Organisations wanting to boost their real time engagement should look to innovative AI powered technologies to meet their customers wherever and whenever they want.
All the data in the world is useless if it can’t be used effectively. And marketers are facing the challenge of vast quantities of data flowing in from a huge array of disparate sources. It’s an issue that is fundamentally connected to the ones discussed previously — the challenge of aligning organisational structure and creating a unified view of the customer, and it reinforces the point that data silos must go.
Data sources are more diverse than ever as transactional data, declared interests and preferences, and known digital identities gain popularity. In ANZ, marketers are using an average of five sources with an anticipated increase to seven this year. The goal then, is to establish a single source of truth from all of these sources to continually improve customer experience.
Currently, only 34% of marketers are completely satisfied with the integration of their customer data. Isolated, unintegrated data brings nothing to the table so marketers must embrace innovative new solutions that can aggregate customer data not just from marketing but across service, sales and support teams.
The customer experience ranges across a staggering range of channels and devices. This presents some significant challenges to providing the seamless customer journey every marketer strives for. As we saw above, information is coming in from all kinds of sources and customers are hopping from one device or channel to another during the course of their journey.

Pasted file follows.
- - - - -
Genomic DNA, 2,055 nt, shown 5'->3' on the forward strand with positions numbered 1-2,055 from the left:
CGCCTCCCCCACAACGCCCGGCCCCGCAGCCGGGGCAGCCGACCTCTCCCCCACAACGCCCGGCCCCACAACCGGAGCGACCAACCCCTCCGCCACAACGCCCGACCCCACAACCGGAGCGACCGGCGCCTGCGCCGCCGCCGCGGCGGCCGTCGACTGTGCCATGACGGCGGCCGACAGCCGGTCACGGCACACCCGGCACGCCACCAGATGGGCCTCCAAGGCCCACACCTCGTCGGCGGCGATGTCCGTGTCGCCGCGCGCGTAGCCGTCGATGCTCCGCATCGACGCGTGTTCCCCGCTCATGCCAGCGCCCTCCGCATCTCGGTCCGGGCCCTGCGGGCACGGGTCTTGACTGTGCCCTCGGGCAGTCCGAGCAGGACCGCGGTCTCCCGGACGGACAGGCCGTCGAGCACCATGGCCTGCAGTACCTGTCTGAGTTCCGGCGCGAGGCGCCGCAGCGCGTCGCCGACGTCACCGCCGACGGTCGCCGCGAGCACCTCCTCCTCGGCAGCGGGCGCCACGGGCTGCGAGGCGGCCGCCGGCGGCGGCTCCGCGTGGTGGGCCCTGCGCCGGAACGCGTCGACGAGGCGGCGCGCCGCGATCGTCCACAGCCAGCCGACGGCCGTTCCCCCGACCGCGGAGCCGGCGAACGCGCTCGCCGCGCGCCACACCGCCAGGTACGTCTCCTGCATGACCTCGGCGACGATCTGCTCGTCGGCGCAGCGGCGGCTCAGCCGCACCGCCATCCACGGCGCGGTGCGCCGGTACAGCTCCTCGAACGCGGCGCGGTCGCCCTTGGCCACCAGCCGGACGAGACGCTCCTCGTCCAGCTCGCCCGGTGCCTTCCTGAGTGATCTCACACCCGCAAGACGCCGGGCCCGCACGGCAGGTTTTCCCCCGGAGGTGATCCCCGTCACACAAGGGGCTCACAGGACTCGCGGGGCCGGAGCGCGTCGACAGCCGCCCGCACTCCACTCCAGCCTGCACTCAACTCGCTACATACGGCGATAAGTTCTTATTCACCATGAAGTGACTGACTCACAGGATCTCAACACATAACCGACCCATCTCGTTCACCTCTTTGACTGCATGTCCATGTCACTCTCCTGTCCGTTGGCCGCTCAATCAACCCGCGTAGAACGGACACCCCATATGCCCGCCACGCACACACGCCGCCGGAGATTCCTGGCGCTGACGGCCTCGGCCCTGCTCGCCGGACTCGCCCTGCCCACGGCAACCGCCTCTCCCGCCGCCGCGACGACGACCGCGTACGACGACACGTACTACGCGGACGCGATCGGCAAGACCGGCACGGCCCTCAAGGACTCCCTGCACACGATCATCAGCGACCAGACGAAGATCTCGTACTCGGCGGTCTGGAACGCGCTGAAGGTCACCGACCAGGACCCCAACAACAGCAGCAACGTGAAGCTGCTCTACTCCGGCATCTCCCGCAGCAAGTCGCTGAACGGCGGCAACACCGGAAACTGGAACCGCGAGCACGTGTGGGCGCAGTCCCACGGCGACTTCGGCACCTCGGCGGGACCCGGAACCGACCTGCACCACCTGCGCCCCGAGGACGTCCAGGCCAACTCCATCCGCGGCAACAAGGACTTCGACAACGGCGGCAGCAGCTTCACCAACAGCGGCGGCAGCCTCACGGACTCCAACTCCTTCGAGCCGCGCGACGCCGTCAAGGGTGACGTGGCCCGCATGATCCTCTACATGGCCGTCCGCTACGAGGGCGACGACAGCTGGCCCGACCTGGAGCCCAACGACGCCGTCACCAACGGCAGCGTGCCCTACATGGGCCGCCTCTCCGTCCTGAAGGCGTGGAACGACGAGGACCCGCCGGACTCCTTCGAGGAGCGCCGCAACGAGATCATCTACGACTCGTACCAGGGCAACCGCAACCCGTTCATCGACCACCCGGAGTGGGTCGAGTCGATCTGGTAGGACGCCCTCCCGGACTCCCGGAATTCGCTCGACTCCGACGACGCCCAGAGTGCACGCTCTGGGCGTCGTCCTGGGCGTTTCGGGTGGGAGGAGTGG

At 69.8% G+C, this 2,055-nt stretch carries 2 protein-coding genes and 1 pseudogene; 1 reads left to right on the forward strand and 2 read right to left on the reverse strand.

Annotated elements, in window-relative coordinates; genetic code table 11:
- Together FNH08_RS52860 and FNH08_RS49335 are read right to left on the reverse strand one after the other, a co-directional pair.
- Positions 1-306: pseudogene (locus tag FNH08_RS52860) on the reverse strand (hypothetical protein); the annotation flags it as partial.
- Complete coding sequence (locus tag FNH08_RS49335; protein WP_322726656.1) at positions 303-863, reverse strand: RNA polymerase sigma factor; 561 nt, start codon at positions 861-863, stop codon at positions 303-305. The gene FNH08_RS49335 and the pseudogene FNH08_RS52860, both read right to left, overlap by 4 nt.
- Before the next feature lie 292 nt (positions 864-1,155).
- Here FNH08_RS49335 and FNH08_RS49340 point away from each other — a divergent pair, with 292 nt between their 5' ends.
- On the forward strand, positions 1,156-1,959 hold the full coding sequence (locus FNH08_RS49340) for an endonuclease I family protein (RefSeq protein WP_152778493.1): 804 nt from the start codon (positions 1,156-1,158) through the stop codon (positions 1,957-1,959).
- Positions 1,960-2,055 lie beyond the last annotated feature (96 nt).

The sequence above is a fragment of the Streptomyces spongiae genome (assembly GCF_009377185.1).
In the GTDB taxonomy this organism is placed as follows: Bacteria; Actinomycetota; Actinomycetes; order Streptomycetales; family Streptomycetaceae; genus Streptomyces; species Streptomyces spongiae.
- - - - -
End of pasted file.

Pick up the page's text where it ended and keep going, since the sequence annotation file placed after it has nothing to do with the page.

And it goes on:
When communications and data are siloed, that journey can end up taking all kinds of bumpy detours, head into dead ends, and maybe even break down altogether. Integrated data and that shared 360-view are essential then to fuelling a smooth and successful customer experience. It’s a task that requires the kind of sophisticated data unification and identity resolution technologies that can make a journey personal, relevant and efficient – a topic Trailblazer and Salesforce Live: A&NZ speaker MECCA spoke to in their session on digitally transforming in uncertain times.
The challenges faced by marketers are significant. But they are not impossible to overcome. The customer experience remains at the heart of every solution as marketers turn to innovative new digital tools and shifts within the relationships that form their organisations to forge ahead.
Understand the biggest priorities and challenges across global marketing in 2021 — download the 7th Edition of the State of Marketing report.